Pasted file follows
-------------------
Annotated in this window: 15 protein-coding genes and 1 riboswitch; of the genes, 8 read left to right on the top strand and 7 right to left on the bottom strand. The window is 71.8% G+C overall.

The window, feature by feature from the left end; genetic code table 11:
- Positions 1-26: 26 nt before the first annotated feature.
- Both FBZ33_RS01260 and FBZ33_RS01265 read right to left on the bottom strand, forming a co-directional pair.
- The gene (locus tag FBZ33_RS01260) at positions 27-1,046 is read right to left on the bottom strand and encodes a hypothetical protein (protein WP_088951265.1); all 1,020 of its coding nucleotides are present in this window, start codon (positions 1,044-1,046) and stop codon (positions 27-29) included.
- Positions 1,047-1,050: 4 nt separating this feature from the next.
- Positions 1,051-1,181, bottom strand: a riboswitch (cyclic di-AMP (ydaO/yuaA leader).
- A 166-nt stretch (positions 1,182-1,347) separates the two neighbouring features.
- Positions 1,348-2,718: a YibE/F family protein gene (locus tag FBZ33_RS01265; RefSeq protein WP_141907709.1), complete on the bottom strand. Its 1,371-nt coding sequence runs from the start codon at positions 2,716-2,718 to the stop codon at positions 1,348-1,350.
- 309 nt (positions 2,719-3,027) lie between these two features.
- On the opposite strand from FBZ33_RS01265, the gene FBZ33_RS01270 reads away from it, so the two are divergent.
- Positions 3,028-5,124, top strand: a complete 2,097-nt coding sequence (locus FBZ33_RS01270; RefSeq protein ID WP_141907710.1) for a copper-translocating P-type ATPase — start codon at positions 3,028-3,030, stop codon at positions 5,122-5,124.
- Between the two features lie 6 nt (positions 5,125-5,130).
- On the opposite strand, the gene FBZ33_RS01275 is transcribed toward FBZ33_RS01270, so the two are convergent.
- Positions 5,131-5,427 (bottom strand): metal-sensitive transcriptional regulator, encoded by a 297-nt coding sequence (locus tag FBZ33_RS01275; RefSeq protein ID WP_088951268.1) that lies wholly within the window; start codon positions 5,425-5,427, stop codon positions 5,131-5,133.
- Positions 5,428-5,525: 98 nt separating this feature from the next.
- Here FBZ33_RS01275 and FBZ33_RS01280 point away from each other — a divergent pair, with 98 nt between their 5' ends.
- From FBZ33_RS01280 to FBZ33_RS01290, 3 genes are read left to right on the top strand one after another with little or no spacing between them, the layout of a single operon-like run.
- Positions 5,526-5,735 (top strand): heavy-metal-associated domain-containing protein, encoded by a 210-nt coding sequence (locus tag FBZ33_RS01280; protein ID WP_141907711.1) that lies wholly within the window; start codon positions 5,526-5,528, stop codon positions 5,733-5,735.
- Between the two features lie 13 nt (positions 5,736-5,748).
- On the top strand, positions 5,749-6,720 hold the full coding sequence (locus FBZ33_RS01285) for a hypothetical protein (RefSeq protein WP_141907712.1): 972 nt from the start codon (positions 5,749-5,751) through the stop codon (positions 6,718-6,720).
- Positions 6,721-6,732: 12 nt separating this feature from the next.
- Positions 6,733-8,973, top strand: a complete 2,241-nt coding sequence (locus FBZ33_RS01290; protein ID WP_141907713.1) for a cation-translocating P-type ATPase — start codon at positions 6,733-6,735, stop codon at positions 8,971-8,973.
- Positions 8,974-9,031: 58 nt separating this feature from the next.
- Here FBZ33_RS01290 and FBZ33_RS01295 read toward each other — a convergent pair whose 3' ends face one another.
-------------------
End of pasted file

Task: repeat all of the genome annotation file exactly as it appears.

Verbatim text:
Annotated in this window: 15 protein-coding genes and 1 riboswitch; of the genes, 8 read left to right on the top strand and 7 right to left on the bottom strand. The window is 71.8% G+C overall.

The window, feature by feature from the left end; genetic code table 11:
- Positions 1-26: 26 nt before the first annotated feature.
- Both FBZ33_RS01260 and FBZ33_RS01265 read right to left on the bottom strand, forming a co-directional pair.
- The gene (locus tag FBZ33_RS01260) at positions 27-1,046 is read right to left on the bottom strand and encodes a hypothetical protein (protein WP_088951265.1); all 1,020 of its coding nucleotides are present in this window, start codon (positions 1,044-1,046) and stop codon (positions 27-29) included.
- Positions 1,047-1,050: 4 nt separating this feature from the next.
- Positions 1,051-1,181, bottom strand: a riboswitch (cyclic di-AMP (ydaO/yuaA leader).
- A 166-nt stretch (positions 1,182-1,347) separates the two neighbouring features.
- Positions 1,348-2,718: a YibE/F family protein gene (locus tag FBZ33_RS01265; RefSeq protein WP_141907709.1), complete on the bottom strand. Its 1,371-nt coding sequence runs from the start codon at positions 2,716-2,718 to the stop codon at positions 1,348-1,350.
- 309 nt (positions 2,719-3,027) lie between these two features.
- On the opposite strand from FBZ33_RS01265, the gene FBZ33_RS01270 reads away from it, so the two are divergent.
- Positions 3,028-5,124, top strand: a complete 2,097-nt coding sequence (locus FBZ33_RS01270; RefSeq protein ID WP_141907710.1) for a copper-translocating P-type ATPase — start codon at positions 3,028-3,030, stop codon at positions 5,122-5,124.
- Between the two features lie 6 nt (positions 5,125-5,130).
- On the opposite strand, the gene FBZ33_RS01275 is transcribed toward FBZ33_RS01270, so the two are convergent.
- Positions 5,131-5,427 (bottom strand): metal-sensitive transcriptional regulator, encoded by a 297-nt coding sequence (locus tag FBZ33_RS01275; RefSeq protein ID WP_088951268.1) that lies wholly within the window; start codon positions 5,425-5,427, stop codon positions 5,131-5,133.
- Positions 5,428-5,525: 98 nt separating this feature from the next.
- Here FBZ33_RS01275 and FBZ33_RS01280 point away from each other — a divergent pair, with 98 nt between their 5' ends.
- From FBZ33_RS01280 to FBZ33_RS01290, 3 genes are read left to right on the top strand one after another with little or no spacing between them, the layout of a single operon-like run.
- Positions 5,526-5,735 (top strand): heavy-metal-associated domain-containing protein, encoded by a 210-nt coding sequence (locus tag FBZ33_RS01280; protein ID WP_141907711.1) that lies wholly within the window; start codon positions 5,526-5,528, stop codon positions 5,733-5,735.
- Between the two features lie 13 nt (positions 5,736-5,748).
- On the top strand, positions 5,749-6,720 hold the full coding sequence (locus FBZ33_RS01285) for a hypothetical protein (RefSeq protein WP_141907712.1): 972 nt from the start codon (positions 5,749-5,751) through the stop codon (positions 6,718-6,720).
- Positions 6,721-6,732: 12 nt separating this feature from the next.
- Positions 6,733-8,973, top strand: a complete 2,241-nt coding sequence (locus FBZ33_RS01290; protein ID WP_141907713.1) for a cation-translocating P-type ATPase — start codon at positions 6,733-6,735, stop codon at positions 8,971-8,973.
- Positions 8,974-9,031: 58 nt separating this feature from the next.
- Here FBZ33_RS01290 and FBZ33_RS01295 read toward each other — a convergent pair whose 3' ends face one another.